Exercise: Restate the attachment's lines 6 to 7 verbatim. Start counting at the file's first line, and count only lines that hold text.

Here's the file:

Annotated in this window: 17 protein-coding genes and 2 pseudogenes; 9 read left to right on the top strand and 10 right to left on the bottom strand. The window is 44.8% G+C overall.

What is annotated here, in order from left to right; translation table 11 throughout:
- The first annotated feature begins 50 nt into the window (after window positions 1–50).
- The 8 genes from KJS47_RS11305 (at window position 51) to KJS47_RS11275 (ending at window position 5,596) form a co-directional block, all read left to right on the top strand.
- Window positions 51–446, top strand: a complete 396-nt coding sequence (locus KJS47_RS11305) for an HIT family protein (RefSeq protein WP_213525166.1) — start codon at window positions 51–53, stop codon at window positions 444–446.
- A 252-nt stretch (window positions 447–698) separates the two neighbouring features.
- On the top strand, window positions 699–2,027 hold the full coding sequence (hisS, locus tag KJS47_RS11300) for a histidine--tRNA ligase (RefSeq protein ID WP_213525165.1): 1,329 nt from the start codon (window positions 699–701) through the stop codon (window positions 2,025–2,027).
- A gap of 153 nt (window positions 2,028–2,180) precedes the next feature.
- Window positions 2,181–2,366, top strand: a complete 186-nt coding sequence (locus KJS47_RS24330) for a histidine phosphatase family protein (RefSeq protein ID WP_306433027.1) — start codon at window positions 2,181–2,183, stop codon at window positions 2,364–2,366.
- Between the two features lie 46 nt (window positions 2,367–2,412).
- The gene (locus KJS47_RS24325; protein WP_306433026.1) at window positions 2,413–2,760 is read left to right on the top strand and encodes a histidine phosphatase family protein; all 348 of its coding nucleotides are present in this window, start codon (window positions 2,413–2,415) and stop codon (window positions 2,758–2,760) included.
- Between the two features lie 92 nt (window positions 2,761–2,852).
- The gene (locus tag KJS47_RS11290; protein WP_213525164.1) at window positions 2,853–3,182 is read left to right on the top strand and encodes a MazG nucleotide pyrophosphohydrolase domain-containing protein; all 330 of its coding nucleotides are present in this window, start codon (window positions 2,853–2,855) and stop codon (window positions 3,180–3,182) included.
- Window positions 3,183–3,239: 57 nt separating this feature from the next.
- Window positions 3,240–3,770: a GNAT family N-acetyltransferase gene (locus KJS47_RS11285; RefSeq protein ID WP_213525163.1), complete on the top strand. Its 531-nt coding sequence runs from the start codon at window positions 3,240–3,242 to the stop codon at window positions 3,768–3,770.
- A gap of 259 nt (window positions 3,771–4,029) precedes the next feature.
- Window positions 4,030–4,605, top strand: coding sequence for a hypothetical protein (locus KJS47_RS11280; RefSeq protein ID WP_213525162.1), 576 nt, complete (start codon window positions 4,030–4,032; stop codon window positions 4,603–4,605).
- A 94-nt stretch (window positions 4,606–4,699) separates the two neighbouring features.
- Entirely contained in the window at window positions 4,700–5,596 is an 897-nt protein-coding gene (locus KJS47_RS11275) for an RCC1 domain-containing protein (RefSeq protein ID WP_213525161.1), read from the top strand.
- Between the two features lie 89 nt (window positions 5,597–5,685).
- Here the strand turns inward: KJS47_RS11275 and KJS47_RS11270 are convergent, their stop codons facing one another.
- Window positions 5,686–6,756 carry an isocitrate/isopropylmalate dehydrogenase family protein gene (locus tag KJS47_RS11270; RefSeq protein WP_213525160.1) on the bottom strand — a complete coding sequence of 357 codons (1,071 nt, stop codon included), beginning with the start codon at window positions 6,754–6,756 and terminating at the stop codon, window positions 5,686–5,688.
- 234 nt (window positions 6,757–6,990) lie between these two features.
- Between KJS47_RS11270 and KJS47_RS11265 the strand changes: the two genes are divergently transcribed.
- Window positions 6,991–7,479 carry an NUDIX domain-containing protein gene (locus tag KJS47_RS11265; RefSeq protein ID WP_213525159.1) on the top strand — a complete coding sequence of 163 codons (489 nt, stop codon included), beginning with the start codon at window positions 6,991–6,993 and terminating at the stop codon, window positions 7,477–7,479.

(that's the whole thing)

- A 252-nt stretch (window positions 447–698) separates the two neighbouring features.
- On the top strand, window positions 699–2,027 hold the full coding sequence (hisS, locus tag KJS47_RS11300) for a histidine--tRNA ligase (RefSeq protein ID WP_213525165.1): 1,329 nt from the start codon (window positions 699–701) through the stop codon (window positions 2,025–2,027).